“Keep the peace and all that?” I said. Louise, sitting next to me in her own chair, pinched me hard. I felt emasculated and remembered what Ava had said about my wife’s plans. Surely it was BS. “There’s nothing to charge me with and Park knows it.”
Peter shrugged again; it was his conflict resolution gesture. I could see Park stare my way with a smirk on his face and thought about charging across the lawn like a gorilla. But I’m not that — a gorilla, I mean — and so I held my place, stewing in my own juices, the steak still not grilled.
In the middle of this mental hullabaloo, the tree fell with an anticlimactic whoosh, hardly the earth-shaking atrocity I had imagined. But bad enough. The earth shook beneath my feet.
I nodded and waved a hand like a wand. “Look over there.” He did. I had to admire his equanimity. He could have put me in cuffs again just for the hell of it, to show me where things were at. My insides were boiling but outside I was calm. My heart beat like a time machine taking me into a future I could only fear. I could see Peter pat himself on the back without moving a muscle. Another page from the new conflict resolution package the local force received after a local, young man in the right place at the wrong time was shot over nothing. “You see what I see?”
He pulled an ear as if turning on his battery and frowned. I nodded again. “Of course you do,” I said. “You know what you see? Absence. There was presence there and now there’s absence. Think of that when you wake at two in the morning to eat a donut. The something that was and the nothing that is.”
“You know what I see, dude?” Ava said. “A line of trees on the horizon, oaks , maple, birch, even a healthy elm or two. Who gets to have those anymore? Appreciate what you got.” She was talking about the faraway tree line a half-mile beyond Park’s place that separated our tract neighborhood from farmland.
“We’ve had reports of Marauders coming this way,” Peter said. “If I were you, I’d make sure those armored vehicles are in place tonight.”
There was a stump and a dead tree cut into pieces where the bur oak had been. It was private property and Park, whether he voted or not, could do with it what he wanted. Soon Fred would return with a stump grinder. In a day or a week there would be nothing but new grass seed where the majestic tree had stood its ground for so many years. Park could burn the wood from the oak in his fireplace.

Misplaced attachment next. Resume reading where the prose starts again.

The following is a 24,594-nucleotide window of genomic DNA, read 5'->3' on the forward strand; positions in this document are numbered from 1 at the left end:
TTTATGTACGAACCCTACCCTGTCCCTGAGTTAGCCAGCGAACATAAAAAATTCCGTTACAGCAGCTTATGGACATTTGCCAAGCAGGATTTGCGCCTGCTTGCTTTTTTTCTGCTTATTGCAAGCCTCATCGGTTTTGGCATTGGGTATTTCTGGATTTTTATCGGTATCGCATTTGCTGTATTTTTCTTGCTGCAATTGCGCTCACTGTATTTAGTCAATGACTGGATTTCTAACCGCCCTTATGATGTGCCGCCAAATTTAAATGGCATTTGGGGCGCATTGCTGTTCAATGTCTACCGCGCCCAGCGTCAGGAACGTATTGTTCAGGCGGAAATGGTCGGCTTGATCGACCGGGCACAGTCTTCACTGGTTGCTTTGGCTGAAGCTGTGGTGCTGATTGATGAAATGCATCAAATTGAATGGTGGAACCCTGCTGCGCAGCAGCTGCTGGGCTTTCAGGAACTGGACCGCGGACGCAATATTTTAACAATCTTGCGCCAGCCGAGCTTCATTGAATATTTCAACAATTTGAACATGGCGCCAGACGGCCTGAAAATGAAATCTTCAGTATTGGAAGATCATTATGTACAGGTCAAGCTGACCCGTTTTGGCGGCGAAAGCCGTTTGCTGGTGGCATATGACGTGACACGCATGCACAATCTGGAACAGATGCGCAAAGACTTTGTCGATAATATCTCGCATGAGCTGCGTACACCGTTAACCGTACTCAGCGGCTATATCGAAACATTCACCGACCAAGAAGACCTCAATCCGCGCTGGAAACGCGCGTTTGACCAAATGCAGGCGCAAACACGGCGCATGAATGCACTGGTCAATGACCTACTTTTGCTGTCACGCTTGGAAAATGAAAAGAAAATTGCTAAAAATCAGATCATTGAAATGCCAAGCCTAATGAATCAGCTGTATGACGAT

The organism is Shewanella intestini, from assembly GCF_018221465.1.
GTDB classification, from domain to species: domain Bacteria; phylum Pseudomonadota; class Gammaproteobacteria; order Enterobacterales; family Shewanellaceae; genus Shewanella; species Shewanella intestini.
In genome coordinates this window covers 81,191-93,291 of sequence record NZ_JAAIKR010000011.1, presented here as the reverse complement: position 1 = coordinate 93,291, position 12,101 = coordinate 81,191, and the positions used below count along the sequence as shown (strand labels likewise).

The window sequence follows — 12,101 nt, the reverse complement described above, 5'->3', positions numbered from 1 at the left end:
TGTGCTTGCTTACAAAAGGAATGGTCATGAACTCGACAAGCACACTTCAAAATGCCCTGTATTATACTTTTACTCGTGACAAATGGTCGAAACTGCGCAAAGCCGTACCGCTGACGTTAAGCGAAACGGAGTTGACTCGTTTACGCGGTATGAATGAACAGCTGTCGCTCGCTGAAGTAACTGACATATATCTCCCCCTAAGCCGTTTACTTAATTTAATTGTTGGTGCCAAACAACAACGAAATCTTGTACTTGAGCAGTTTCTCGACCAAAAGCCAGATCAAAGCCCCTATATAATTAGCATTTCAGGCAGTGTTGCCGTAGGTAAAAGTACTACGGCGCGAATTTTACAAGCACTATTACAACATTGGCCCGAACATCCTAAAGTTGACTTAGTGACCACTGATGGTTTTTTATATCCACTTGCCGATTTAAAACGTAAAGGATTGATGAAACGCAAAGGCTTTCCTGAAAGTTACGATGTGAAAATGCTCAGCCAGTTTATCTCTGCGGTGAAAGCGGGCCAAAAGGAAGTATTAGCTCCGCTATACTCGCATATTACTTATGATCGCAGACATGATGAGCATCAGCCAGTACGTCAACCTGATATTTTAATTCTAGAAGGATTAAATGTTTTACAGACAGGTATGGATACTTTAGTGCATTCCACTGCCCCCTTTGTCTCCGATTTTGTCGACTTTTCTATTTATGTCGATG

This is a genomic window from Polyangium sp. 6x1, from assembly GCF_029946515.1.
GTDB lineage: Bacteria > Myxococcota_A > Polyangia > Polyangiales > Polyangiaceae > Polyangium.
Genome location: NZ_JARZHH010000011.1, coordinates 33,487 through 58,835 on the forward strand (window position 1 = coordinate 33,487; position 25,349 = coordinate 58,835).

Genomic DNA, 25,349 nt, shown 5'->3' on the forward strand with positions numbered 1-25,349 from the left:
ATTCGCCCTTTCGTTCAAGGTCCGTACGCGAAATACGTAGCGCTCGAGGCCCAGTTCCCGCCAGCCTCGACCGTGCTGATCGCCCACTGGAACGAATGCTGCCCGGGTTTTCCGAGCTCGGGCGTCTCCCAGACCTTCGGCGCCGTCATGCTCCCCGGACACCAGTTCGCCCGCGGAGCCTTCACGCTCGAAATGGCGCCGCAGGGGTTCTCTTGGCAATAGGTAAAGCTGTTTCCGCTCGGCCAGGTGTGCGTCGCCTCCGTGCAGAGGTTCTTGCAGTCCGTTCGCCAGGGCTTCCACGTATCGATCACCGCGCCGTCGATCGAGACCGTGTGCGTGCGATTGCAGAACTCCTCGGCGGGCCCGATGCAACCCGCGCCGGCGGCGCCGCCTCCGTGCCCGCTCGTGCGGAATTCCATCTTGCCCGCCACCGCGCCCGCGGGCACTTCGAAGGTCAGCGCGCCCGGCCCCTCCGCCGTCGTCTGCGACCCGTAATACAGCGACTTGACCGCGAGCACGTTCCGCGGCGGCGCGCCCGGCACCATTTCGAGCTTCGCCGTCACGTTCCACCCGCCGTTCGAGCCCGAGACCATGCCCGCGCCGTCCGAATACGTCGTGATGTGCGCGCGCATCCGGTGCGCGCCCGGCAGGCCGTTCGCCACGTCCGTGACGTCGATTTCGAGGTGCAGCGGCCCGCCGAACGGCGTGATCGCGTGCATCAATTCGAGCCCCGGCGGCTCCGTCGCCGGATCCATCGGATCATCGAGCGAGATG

Peter drove away in his constabulary car.
“Dude,” Ava said, very relaxed after another long trip to the bathroom inside the house. “People tell me you’re the man when it comes to steak. How about it? We’re starving.”
“Coming right up,” I said. I’ve worked with junkies in the past. These days, who hasn’t? I had no intention of starting anything. Even so, Bobbi stepped between us. Louise buried her face in her hands. Denzel folded his arms, turned, and stared into the middle distance. Latesha was half-dozing on the chaise longue. Ava grinned. “Whatever gets us through the days, right?”
I grilled the steak and salmon. We went inside and ate and drank and came back out, woozy with booze and protein, to sit and stare at the place where the tree had been. Louise brought out homemade rhubarb pie and a bottle of chilled, dessert wine and five long-stemmed glasses, but the mood of the evening was dead. The five of them drank wine. I had a cognac. The mysterious Ava disappeared again into the house. When she returned, her skin almost glowed in the dark. Those blue eyes had a light in them that wouldn’t go away. Whatever she stared at didn’t have anything to do with us.
Past the dead tree, along the tree line where the houses stopped, armored vehicles groaned into their designated slots. The mercenaries we had hired eased out of the vehicles. One of them turned on some music, hard stuff, drums and shouts, some kind of call-and-response. We sipped our drinks and listened.
The oak in Park’s yard was the first of many deaths in the neighborhood.